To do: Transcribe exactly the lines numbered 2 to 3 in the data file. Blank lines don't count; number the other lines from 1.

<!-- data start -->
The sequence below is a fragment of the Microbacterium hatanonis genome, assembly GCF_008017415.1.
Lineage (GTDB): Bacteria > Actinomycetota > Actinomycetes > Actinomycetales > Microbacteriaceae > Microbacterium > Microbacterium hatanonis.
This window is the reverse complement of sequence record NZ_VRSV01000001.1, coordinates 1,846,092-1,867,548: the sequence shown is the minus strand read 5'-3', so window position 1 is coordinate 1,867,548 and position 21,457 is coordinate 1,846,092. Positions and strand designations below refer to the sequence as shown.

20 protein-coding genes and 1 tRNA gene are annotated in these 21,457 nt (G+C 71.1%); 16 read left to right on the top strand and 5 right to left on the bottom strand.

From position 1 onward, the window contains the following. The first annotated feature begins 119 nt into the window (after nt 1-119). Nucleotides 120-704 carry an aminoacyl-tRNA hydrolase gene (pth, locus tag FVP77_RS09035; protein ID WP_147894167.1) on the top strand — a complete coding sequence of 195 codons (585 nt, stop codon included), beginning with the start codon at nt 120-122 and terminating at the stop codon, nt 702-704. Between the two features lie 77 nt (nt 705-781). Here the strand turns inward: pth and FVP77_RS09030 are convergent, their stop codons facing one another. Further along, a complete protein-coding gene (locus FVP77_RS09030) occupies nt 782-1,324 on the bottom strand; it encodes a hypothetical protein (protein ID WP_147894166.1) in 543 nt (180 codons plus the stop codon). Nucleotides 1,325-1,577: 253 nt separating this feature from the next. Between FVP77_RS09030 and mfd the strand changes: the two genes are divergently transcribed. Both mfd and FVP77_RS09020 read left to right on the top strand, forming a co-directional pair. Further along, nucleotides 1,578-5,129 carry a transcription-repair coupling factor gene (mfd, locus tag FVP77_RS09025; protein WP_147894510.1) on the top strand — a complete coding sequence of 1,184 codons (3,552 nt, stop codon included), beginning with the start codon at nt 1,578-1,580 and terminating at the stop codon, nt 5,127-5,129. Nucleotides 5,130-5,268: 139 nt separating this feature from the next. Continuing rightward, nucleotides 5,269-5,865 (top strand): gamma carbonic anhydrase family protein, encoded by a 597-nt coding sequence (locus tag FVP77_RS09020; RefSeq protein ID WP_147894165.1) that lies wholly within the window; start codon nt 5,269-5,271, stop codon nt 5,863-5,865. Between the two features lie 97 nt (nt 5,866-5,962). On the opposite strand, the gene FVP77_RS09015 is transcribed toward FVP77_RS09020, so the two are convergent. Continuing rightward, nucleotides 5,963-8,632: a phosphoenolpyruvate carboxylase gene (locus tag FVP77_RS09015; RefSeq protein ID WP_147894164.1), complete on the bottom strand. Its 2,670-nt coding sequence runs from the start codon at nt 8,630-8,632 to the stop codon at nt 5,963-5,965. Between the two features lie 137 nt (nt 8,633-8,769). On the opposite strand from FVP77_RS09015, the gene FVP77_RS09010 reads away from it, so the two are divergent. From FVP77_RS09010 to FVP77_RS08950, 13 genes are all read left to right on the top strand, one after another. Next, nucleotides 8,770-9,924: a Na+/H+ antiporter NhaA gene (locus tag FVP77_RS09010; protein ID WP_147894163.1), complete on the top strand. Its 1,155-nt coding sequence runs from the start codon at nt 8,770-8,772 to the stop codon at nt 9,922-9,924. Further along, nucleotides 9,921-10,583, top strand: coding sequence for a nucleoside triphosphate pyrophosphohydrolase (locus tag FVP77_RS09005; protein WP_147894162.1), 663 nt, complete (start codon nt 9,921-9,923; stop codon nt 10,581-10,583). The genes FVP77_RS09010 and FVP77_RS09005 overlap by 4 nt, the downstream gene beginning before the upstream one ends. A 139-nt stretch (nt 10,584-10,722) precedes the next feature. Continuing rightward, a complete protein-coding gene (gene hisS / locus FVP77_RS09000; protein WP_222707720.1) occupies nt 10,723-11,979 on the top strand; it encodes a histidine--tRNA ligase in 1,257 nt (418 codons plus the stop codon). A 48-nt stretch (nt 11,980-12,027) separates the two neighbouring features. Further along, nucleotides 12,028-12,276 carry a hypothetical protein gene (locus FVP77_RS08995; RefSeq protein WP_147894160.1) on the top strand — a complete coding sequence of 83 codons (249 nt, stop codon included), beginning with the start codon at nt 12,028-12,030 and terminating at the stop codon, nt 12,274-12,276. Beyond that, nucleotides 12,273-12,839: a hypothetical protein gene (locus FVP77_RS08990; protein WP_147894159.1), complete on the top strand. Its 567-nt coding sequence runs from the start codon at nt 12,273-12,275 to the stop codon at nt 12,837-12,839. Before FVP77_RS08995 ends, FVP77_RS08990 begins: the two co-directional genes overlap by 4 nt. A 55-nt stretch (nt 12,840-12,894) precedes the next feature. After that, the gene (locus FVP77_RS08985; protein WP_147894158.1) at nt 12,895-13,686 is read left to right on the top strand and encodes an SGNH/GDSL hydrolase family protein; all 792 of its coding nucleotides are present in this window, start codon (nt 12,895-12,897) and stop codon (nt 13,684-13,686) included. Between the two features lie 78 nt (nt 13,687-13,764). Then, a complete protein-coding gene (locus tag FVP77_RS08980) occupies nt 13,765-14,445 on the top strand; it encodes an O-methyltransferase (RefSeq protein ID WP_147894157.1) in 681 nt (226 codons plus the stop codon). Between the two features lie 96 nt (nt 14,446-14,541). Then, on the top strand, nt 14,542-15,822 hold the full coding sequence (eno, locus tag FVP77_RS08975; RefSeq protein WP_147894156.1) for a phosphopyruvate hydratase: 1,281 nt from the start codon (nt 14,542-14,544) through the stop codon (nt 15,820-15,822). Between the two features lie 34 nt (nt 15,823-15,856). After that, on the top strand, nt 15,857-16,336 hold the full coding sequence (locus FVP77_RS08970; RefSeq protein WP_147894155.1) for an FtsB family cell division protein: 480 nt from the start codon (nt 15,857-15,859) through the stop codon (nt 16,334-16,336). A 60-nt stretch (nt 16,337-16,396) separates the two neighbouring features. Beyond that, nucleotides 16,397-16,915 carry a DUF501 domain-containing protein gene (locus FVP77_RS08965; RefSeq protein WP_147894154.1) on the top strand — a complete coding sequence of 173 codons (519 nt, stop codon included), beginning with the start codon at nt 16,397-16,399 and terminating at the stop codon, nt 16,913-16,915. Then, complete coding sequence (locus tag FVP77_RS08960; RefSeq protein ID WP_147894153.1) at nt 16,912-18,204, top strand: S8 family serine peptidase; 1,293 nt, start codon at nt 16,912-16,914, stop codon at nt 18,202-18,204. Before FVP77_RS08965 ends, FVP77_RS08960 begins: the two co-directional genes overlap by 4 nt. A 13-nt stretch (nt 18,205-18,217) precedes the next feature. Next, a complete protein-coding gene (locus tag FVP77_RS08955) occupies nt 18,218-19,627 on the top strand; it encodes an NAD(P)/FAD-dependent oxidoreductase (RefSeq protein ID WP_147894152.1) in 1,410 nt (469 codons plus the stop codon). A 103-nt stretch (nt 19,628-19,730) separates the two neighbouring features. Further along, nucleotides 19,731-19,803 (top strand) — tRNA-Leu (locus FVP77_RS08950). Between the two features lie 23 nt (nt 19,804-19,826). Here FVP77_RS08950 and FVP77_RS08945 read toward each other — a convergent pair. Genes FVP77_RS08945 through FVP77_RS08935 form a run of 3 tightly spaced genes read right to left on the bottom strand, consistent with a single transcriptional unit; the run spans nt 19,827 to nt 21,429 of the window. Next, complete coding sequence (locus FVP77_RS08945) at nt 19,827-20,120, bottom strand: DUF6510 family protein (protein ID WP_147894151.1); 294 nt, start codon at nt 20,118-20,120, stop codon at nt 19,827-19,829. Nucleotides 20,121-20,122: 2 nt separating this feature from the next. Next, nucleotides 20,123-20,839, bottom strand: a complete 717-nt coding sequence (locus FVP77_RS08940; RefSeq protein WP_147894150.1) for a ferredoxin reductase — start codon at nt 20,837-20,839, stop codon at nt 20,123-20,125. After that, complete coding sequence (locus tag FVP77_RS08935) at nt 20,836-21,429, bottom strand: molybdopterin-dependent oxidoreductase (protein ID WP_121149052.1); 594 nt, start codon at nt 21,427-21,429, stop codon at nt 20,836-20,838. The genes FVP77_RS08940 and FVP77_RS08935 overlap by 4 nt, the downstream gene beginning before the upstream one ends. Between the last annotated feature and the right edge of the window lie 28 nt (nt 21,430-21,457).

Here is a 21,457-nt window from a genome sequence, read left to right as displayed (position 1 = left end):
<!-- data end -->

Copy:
Lineage (GTDB): Bacteria > Actinomycetota > Actinomycetes > Actinomycetales > Microbacteriaceae > Microbacterium > Microbacterium hatanonis.
This window is the reverse complement of sequence record NZ_VRSV01000001.1, coordinates 1,846,092-1,867,548: the sequence shown is the minus strand read 5'-3', so window position 1 is coordinate 1,867,548 and position 21,457 is coordinate 1,846,092. Positions and strand designations below refer to the sequence as shown.